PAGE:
Various studies have shown that a focused mind tends to be a happy mind. The art of monotasking is often how we find flow in life, blocking out distractions and fully focusing on the present.
In today’s world it’s arguably harder than ever to shut off outside noise, though, with smartphones, social media and a huge number of possibilities at our fingertips.
Pursuing fitness is one way to get a time-out from those distractions because tough workouts require your full attention. But there are also techniques you can use to focus your mind better in wider life, and one of those is by asking the question, “Will it make the boat go faster?”
Ben Hunt-Davis’ Olympic Journey
The man who has made that question famous is former British rower Ben Hunt-Davis. Despite making it to two Olympic Games in the 1990s, Ben would admit he’d had a fairly mediocre record for the majority of his rowing career.
Then, after another disappointing performance as part of the GB Eight at the 1998 World Championships, the crew made a choice to completely overhaul their training approach.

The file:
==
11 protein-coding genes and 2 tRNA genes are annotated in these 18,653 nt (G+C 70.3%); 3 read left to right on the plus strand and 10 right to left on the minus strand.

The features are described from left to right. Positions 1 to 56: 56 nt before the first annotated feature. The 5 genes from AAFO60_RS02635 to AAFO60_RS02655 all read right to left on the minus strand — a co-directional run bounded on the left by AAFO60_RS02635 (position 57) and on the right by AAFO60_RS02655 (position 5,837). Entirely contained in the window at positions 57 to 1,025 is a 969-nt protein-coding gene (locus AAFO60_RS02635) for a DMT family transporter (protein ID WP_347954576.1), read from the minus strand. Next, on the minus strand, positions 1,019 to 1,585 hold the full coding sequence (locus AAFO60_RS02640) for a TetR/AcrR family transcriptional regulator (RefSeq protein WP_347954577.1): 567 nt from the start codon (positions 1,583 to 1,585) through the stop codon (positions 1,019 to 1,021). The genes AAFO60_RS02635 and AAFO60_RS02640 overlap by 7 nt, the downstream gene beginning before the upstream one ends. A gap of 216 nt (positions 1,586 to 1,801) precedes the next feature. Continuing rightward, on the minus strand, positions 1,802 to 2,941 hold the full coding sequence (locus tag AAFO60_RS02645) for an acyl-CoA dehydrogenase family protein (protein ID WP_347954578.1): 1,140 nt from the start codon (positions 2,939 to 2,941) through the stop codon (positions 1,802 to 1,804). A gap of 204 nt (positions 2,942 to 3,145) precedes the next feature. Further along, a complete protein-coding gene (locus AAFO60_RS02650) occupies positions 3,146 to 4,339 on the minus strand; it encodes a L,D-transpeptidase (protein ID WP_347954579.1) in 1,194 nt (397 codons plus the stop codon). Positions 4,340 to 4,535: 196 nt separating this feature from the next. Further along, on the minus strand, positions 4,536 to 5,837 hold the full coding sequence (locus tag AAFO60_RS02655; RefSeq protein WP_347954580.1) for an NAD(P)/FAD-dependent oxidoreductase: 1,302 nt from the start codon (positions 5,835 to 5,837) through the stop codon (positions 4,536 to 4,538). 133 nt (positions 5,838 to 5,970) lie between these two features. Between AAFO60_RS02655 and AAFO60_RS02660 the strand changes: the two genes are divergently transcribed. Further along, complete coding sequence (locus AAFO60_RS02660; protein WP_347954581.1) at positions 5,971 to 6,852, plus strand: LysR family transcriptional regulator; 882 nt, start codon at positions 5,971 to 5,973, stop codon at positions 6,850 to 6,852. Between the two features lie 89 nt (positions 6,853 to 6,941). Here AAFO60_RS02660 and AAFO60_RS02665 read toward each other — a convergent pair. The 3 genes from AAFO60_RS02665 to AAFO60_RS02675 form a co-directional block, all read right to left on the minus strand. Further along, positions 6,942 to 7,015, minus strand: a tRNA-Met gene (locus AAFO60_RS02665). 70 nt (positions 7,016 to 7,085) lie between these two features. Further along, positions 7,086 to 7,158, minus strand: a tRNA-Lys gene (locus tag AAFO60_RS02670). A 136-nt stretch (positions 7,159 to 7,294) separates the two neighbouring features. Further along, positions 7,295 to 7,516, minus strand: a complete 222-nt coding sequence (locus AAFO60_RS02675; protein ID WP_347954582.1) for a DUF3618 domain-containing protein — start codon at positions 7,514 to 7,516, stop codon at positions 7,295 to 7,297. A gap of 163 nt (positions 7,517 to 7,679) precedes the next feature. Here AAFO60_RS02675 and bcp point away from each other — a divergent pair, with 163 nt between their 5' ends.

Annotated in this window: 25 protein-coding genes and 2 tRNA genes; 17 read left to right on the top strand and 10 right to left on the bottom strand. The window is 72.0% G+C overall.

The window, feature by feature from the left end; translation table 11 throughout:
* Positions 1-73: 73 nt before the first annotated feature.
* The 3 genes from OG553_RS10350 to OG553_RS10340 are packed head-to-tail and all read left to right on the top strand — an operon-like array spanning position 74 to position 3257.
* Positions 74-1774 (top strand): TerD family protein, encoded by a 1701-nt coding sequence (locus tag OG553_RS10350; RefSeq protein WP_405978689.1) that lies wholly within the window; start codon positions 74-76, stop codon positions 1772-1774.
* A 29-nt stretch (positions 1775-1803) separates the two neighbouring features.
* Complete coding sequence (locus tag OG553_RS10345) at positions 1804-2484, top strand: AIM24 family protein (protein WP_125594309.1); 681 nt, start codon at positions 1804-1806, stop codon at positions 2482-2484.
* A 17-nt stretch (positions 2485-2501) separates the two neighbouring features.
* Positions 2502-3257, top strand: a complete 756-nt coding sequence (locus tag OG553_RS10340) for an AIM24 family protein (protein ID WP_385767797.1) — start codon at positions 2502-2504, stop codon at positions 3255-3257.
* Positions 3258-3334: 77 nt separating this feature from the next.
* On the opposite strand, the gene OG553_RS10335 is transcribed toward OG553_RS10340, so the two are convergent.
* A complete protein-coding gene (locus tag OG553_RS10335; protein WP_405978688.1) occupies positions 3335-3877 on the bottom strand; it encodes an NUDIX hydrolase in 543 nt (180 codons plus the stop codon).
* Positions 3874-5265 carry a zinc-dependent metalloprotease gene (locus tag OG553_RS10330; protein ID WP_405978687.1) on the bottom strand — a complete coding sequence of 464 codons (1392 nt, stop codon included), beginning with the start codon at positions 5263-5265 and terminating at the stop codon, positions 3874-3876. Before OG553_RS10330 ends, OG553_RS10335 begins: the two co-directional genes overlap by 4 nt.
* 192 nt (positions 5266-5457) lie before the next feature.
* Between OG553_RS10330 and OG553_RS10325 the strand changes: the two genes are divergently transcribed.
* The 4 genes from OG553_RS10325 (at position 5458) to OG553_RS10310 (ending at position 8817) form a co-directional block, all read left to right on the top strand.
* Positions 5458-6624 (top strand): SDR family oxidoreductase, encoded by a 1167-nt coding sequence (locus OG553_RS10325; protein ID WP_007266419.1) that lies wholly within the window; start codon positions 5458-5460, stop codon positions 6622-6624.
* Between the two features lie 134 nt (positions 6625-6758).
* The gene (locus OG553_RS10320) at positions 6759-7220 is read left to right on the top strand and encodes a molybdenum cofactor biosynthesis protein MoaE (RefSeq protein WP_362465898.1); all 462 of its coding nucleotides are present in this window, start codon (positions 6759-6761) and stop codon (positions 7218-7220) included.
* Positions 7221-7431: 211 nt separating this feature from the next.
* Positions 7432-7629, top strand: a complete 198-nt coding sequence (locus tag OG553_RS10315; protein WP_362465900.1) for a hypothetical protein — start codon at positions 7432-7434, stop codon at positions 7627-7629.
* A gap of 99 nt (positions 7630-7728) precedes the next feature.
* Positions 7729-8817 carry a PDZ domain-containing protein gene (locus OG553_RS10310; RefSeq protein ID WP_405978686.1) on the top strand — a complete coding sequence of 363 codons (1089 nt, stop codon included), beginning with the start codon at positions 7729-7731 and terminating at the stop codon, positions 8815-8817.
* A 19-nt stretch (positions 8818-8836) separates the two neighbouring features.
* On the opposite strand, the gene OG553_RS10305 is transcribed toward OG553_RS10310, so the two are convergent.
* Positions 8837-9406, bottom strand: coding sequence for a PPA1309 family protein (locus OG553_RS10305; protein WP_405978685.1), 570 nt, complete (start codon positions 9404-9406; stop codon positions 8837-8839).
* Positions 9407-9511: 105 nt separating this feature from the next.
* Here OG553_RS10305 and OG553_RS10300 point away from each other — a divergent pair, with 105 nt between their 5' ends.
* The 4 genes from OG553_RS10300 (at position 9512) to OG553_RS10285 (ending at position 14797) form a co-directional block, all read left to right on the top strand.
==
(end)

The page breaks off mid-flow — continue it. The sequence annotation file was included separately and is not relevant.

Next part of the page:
The team had two years to prepare for the Sydney Olympics and decided to go for the crazy goal of Gold. They would do it by asking themselves the same question in everything they did on a day-to-day basis: “Will it make the boat go faster?”
Taking that focus into every decision they made in and out of the boat gave them a consistency that ultimately paid off. The team won the Olympic final in 2000.
How Can Anyone Apply This In Day-To-Day Life?
It’s an easy concept to grasp, but one that only works in practice if you ask the right question. Once you establish what it is that gives you passion and drives you, you can formulate a question and tap into that feeling on a regular basis.
Your question could be, “Will it help me get a promotion?” Or “Will it make me a better parent?” Or even “Will this bring me happiness?” The focus doesn’t matter.
By finding your question, you can bring your brain back to it several times a day and find yourself enjoying a more focussed mind.